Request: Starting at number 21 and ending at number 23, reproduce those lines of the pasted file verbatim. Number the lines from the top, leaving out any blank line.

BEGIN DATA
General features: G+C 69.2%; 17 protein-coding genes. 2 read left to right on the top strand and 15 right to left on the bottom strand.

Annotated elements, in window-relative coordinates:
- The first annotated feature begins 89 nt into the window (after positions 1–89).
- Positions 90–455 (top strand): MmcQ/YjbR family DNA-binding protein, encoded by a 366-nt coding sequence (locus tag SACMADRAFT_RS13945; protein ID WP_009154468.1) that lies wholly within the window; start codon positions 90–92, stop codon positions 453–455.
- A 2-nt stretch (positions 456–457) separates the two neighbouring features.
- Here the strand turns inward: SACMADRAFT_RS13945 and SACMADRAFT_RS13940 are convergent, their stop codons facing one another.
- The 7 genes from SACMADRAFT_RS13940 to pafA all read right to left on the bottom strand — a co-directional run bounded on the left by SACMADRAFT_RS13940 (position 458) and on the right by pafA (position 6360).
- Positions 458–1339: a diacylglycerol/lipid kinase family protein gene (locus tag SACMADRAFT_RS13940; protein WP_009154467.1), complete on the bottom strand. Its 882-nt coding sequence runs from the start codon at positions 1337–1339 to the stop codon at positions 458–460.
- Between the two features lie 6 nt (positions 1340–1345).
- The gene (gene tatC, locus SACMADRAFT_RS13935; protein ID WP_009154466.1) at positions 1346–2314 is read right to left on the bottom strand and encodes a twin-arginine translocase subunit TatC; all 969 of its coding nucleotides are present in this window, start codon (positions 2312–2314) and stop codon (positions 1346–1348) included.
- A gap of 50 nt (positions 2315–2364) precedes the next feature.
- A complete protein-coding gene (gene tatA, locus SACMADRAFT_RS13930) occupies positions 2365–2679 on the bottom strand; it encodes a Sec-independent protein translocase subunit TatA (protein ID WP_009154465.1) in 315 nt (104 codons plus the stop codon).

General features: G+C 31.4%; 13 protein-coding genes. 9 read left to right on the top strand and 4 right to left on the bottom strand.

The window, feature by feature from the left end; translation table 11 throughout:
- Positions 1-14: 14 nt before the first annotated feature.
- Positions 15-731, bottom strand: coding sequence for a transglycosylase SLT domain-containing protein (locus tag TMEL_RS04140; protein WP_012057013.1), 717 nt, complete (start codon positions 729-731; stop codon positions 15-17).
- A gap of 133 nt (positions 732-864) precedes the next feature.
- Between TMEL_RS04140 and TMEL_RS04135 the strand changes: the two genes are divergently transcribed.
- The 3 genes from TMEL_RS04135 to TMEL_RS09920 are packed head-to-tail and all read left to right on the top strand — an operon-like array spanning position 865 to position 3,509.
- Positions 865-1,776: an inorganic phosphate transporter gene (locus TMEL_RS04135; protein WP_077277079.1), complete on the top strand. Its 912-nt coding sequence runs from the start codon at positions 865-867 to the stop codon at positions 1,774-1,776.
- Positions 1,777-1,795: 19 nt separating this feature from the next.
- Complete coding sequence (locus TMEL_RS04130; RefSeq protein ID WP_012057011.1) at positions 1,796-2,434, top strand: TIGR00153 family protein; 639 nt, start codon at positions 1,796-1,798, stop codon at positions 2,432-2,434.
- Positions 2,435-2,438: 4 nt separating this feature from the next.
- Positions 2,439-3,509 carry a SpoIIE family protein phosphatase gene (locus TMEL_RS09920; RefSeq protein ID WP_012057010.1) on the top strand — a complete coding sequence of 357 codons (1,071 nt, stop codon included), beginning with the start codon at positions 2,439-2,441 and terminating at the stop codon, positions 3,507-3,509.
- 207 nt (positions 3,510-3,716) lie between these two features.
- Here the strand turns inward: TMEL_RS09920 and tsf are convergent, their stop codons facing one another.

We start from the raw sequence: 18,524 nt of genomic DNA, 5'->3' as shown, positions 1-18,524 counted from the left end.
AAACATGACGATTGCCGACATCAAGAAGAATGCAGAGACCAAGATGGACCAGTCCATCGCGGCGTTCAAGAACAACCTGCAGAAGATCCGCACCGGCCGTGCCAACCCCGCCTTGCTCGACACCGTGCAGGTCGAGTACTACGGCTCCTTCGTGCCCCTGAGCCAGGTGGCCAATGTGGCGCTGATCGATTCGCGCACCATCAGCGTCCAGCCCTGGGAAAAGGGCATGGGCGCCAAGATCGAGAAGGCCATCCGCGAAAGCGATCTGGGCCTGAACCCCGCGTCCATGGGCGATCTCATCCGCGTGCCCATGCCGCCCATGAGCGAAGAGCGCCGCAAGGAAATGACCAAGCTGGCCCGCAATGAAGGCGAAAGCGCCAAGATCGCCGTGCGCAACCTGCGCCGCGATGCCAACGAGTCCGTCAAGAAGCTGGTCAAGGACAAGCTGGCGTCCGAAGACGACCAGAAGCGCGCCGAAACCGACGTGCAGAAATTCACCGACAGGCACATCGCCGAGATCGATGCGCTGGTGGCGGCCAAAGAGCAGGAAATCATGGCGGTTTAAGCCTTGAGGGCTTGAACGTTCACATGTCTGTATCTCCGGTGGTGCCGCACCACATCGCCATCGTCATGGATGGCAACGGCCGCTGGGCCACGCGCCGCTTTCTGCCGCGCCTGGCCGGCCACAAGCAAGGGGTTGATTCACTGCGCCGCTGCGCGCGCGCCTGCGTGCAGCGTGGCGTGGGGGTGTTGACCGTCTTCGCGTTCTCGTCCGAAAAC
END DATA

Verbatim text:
- Positions 1,777-1,795: 19 nt separating this feature from the next.
- Complete coding sequence (locus TMEL_RS04130; RefSeq protein ID WP_012057011.1) at positions 1,796-2,434, top strand: TIGR00153 family protein; 639 nt, start codon at positions 1,796-1,798, stop codon at positions 2,432-2,434.
- Positions 2,435-2,438: 4 nt separating this feature from the next.